“Property?” Really?

This is not the language I would have hoped for from any lawyer, much less a Supreme Court Justice. Based on this account, anyway, it’s clear that the Court has no desire to tackle the hard question and, luckily for them, they have a nice narrow out to let them wriggle through — still, what an example of how “property” thinking has come to pervade this discussion! And from a “strict constructionist” justice! I wonder what the Founders would have to say about his construction of what a patent is: Justices question eBay patent arguments [pdf]

Several of the justices expressed skepticism during oral arguments about eBay’s contention that a federal appeals court had made it too easy for patent owners to get injunctions barring the use of their technologies.

“You’re talking about a property right, and the property right is explicitly the right to exclude others,” Justice Antonin Scalia told eBay’s lawyer. “That’s what a patent right is … give me my property back.”

I look forward to the analyses that we’ll find tomorrow. CNet’s (by Anne Broache and Declan McCullagh) is here: Supreme Court hears eBay’s patent appeal. They give a little more context to the Scalia quote, but it’s still an assertion that patents “are” property rights rather than “like” property rights:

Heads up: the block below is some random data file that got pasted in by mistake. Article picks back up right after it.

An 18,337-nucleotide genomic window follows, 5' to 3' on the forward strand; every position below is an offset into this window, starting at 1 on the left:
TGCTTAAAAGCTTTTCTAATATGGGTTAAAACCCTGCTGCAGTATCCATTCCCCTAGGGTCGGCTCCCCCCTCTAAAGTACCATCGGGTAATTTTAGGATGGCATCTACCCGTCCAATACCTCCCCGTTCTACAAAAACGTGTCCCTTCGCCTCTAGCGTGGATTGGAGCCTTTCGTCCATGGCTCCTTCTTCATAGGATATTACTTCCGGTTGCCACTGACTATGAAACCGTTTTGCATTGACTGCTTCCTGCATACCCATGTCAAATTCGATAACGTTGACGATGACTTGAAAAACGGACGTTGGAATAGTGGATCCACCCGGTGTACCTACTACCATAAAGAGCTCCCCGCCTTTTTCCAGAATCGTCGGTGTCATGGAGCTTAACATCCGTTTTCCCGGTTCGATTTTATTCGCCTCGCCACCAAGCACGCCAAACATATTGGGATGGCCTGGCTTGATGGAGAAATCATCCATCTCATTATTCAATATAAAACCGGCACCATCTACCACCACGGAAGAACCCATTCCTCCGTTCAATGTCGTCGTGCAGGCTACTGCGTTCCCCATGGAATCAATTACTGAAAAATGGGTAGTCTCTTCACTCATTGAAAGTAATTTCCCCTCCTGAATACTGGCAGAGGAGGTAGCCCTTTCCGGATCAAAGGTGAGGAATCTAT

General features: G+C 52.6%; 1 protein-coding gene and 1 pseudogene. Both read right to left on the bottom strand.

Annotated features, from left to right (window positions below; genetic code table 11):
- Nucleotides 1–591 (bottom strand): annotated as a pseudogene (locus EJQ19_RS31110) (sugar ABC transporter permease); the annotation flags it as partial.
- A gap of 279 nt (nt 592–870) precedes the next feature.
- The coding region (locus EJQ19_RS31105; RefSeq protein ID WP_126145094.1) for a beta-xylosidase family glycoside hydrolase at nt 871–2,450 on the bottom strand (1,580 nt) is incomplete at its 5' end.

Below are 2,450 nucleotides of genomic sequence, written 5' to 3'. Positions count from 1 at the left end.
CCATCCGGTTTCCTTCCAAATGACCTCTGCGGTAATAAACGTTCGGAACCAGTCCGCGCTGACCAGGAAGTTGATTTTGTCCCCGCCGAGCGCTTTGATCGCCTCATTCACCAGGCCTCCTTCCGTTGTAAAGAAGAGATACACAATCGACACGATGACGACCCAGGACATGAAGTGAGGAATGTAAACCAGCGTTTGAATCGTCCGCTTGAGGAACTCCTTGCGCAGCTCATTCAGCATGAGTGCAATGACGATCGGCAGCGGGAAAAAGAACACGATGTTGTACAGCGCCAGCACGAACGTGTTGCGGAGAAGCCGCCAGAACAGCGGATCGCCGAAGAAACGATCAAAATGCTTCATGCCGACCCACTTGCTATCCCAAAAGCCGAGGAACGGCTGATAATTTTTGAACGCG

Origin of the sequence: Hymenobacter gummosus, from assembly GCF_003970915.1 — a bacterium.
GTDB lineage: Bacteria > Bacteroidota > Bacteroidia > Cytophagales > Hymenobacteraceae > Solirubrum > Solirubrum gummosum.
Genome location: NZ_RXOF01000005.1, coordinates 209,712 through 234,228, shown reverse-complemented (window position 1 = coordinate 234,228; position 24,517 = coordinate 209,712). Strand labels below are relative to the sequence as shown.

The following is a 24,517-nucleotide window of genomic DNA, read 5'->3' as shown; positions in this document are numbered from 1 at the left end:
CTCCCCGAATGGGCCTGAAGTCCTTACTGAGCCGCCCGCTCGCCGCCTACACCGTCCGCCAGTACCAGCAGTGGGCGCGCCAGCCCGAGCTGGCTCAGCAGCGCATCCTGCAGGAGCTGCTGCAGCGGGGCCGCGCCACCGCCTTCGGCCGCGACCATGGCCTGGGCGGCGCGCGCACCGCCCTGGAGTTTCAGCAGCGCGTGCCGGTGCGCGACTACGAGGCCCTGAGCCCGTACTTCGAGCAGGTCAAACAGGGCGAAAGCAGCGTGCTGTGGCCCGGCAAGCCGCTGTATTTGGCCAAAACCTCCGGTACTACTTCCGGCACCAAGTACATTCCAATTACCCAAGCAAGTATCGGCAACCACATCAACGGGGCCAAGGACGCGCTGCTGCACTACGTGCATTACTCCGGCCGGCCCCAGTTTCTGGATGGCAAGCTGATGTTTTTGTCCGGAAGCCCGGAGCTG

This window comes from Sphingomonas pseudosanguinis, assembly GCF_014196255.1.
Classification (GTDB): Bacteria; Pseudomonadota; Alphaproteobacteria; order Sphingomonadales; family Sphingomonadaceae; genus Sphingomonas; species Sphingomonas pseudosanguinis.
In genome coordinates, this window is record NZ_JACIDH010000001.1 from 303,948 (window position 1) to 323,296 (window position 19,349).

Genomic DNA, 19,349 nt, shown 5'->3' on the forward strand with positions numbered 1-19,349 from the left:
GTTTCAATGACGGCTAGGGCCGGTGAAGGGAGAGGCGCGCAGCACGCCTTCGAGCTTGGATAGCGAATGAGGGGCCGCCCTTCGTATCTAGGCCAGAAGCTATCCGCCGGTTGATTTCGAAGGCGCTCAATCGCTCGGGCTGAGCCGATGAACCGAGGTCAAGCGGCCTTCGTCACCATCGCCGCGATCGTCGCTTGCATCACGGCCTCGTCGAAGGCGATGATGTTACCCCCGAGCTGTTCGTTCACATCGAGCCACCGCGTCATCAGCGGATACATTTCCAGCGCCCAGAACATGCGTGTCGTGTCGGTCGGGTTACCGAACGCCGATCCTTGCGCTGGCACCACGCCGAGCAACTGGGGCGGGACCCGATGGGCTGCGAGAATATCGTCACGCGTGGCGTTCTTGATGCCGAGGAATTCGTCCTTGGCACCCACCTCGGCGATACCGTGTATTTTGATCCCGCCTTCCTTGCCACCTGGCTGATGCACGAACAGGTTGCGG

Justice Antonin Scalia questioned eBay’s argument that companies should be treated differently if they don’t actually use the patents they own in business–such companies are often derisively called “patent trolls.”

“Why should we draw a distinction between the solo inventor who needs a patent speculation firm to market his invention and somebody else?” Scalia asked. “We’re talking about a property right here, and a property right is the exclusive right to exclude others.”

And a priceless quote from the new Chief Justice that suggests that there might at least be something in dicta about what ought to be patentable:

Chief Justice John Roberts drew laughter from the usually taciturn court audience when he made a quip about his interpretation of MercExchange’s patent. “It’s displaying pictures of your wares on a computer monitor and picking the ones you want. I might be able to do that.

“It’s not (like the patent describes) the internal combustion engine,” he added. “It’s very vague.”